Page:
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Old 09-25-2010, 12:58 PM
 
Location: Perth, Western Australia
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Quote:
Originally Posted by MrMarbles View Post
To phrase it better, during winter months in a temperate climate I would find temps above 45F (much less 60F) very uncharacteristic of the season.

But North American winters are notoriously unstable so there is a wide range of possible temperatures.
Yes, but there's a difference between uncharacteristic and improbable or impossible.
Toronto is more likely to see a high of -10 F than a high above 50 F in January.
I think that's pretty dramatic considering our mean is around 27 F.
When impressive winter warm fronts hit the eastern side of North America,
the Great Lakes often "cheat" us out of 10-30 F compared to somewhere like Cleveland or Pittsburgh.

Toronto January:

Uncharacteristic: 37 F/3 C or 14 F/-11 C
Improbable: 50+ F/10 C or -13 F/-25 C
Impossible: 60 F/16 C or -40 F???
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Old 09-25-2010, 01:02 PM
 
Location: Perth, Western Australia
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Quote:
Originally Posted by ilovemycomputer90 View Post
I remember that day too. I got windburn at work.
It amazes me how you can have a similar reaction to me,
yet still prefer cool/cold/cloudy/windy climates.

I find a heat index of 110 F a lot easier to deal with than conditions causing "windburn"
yet you often gripe about extended sunny weather in the 80's F.

To me windburn in summer is unnacceptable and equally as "brutal" as heat indexes of 125+ F "could be."
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Old 09-25-2010, 01:14 PM
 
Location: New Jersey
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Quote:
Originally Posted by ColdCanadian View Post
It amazes me how you can have a similar reaction to me,
yet still prefer cool/cold/cloudy/windy climates.
It's surprising how cool a windy 70 F can feel. It actually felt refreshing initially, but the after effects weren't pleasant. I would still rather deal with that than excessive heat, humidity, and sunburn. At least it was cool out when I was effectively getting "burned".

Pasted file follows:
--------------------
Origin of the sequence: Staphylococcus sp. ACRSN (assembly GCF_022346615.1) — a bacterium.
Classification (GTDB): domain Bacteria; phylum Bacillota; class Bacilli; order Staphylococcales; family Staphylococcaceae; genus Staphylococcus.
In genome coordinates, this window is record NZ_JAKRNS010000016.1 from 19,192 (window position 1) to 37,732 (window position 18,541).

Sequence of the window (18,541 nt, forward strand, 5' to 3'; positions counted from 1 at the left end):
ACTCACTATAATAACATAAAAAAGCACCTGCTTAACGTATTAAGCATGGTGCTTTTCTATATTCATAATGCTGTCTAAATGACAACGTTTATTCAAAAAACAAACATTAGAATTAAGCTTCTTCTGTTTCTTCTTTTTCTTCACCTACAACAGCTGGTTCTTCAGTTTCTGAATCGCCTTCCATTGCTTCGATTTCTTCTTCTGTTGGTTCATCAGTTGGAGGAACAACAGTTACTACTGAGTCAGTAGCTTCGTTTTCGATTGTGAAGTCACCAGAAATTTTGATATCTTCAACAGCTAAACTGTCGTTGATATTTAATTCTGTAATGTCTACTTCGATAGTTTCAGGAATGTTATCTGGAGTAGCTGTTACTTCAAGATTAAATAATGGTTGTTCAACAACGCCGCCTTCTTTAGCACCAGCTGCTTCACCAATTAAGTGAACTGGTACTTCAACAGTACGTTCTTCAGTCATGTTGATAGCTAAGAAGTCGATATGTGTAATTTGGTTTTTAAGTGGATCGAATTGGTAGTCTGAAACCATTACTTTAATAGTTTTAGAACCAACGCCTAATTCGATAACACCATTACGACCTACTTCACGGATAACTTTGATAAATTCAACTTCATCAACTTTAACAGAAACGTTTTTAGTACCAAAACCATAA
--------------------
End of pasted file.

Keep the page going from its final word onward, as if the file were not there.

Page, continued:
Quote:
Originally Posted by ColdCanadian
I find a heat index of 110 F a lot easier to deal with than conditions causing "windburn"
yet you often gripe about extended sunny weather in the 80's F.

To me windburn in summer is unnacceptable and equally as "brutal" as heat indexes of 125+ F "could be."
That's because constant sunshine with warm temperatures gets so boring after a while. I'll take a little windburn in return for cool temperatures.

I think it's also important to consider that at that point in early July, we were more acclimated to warm weather (80s+), so as one would expect, a high of only 70 F would feel almost chilly. But if it were March, a breezy 70 F would feel very warm and probably wouldn't have the same physical effects. Although I guess you could get windburn anytime of the year if outdoors long enough.
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Old 09-25-2010, 01:40 PM
 
Location: New York City
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Quote:
Originally Posted by ColdCanadian View Post
Yes, but there's a difference between uncharacteristic and improbable or impossible.
Toronto is more likely to see a high of -10 F than a high above 50 F in January.
I think that's pretty dramatic considering our mean is around 27 F.
When impressive winter warm fronts hit the eastern side of North America,
the Great Lakes often "cheat" us out of 10-30 F compared to somewhere like Cleveland or Pittsburgh.

Toronto January:

Uncharacteristic: 37 F/3 C or 14 F/-11 C
Improbable: 50+ F/10 C or -13 F/-25 C
Impossible: 60 F/16 C or -40 F???
A high of -10F? Maybe you meant -10 C? Any stats I can see on how often this occurs?
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Old 09-25-2010, 02:01 PM
 
Location: Western Massachusetts
25,130 posts, read 11,511,800 times
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Quote:
Originally Posted by MrMarbles View Post
A high of -10F? Maybe you meant -10 C? Any stats I can see on how often this occurs?
No clue for Toronto, but for Ithaca, NY (which I would assume would be a bitcolder due to elevation and distance from the Great Lakes despite it being further south), tThe coldest maximum I could find was 0°F in Jan 2004. I'm sure -10°F could happen, but not very often. Coldest minimum I could find was -22°F.

Brr.